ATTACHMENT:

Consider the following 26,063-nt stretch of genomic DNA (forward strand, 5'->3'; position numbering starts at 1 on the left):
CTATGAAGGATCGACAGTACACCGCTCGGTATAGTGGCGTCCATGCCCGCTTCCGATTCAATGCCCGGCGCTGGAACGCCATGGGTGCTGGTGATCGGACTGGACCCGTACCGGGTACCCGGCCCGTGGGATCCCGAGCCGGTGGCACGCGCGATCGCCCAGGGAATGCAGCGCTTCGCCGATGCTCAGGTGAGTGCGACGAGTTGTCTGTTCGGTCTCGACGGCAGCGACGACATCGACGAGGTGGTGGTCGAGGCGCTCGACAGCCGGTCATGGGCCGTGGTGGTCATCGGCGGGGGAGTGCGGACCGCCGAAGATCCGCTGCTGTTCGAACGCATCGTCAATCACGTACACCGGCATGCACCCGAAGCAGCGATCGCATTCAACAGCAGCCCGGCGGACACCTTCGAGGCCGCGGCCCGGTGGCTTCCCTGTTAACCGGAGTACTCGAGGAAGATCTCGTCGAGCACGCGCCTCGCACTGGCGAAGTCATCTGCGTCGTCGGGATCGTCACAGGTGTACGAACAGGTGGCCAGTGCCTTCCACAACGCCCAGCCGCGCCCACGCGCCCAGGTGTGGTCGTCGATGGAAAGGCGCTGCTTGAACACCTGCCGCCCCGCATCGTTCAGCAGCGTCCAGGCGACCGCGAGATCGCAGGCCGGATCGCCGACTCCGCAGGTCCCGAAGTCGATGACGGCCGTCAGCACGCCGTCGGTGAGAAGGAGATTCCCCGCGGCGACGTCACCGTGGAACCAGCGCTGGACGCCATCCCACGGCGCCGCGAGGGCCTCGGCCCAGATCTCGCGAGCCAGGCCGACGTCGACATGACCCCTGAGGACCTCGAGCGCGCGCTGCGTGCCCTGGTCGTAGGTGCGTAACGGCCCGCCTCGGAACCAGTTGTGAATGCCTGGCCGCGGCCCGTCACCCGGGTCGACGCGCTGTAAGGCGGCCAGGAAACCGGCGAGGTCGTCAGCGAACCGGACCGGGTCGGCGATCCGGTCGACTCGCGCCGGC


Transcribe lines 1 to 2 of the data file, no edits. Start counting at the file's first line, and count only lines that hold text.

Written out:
Consider the following 26,063-nt stretch of genomic DNA (forward strand, 5'->3'; position numbering starts at 1 on the left):
CTATGAAGGATCGACAGTACACCGCTCGGTATAGTGGCGTCCATGCCCGCTTCCGATTCAATGCCCGGCGCTGGAACGCCATGGGTGCTGGTGATCGGACTGGACCCGTACCGGGTACCCGGCCCGTGGGATCCCGAGCCGGTGGCACGCGCGATCGCCCAGGGAATGCAGCGCTTCGCCGATGCTCAGGTGAGTGCGACGAGTTGTCTGTTCGGTCTCGACGGCAGCGACGACATCGACGAGGTGGTGGTCGAGGCGCTCGACAGCCGGTCATGGGCCGTGGTGGTCATCGGCGGGGGAGTGCGGACCGCCGAAGATCCGCTGCTGTTCGAACGCATCGTCAATCACGTACACCGGCATGCACCCGAAGCAGCGATCGCATTCAACAGCAGCCCGGCGGACACCTTCGAGGCCGCGGCCCGGTGGCTTCCCTGTTAACCGGAGTACTCGAGGAAGATCTCGTCGAGCACGCGCCTCGCACTGGCGAAGTCATCTGCGTCGTCGGGATCGTCACAGGTGTACGAACAGGTGGCCAGTGCCTTCCACAACGCCCAGCCGCGCCCACGCGCCCAGGTGTGGTCGTCGATGGAAAGGCGCTGCTTGAACACCTGCCGCCCCGCATCGTTCAGCAGCGTCCAGGCGACCGCGAGATCGCAGGCCGGATCGCCGACTCCGCAGGTCCCGAAGTCGATGACGGCCGTCAGCACGCCGTCGGTGAGAAGGAGATTCCCCGCGGCGACGTCACCGTGGAACCAGCGCTGGACGCCATCCCACGGCGCCGCGAGGGCCTCGGCCCAGATCTCGCGAGCCAGGCCGACGTCGACATGACCCCTGAGGACCTCGAGCGCGCGCTGCGTGCCCTGGTCGTAGGTGCGTAACGGCCCGCCTCGGAACCAGTTGTGAATGCCTGGCCGCGGCCCGTCACCCGGGTCGACGCGCTGTAAGGCGGCCAGGAAACCGGCGAGGTCGTCAGCGAACCGGACCGGGTCGGCGATCCGGTCGACTCGCGCCGGC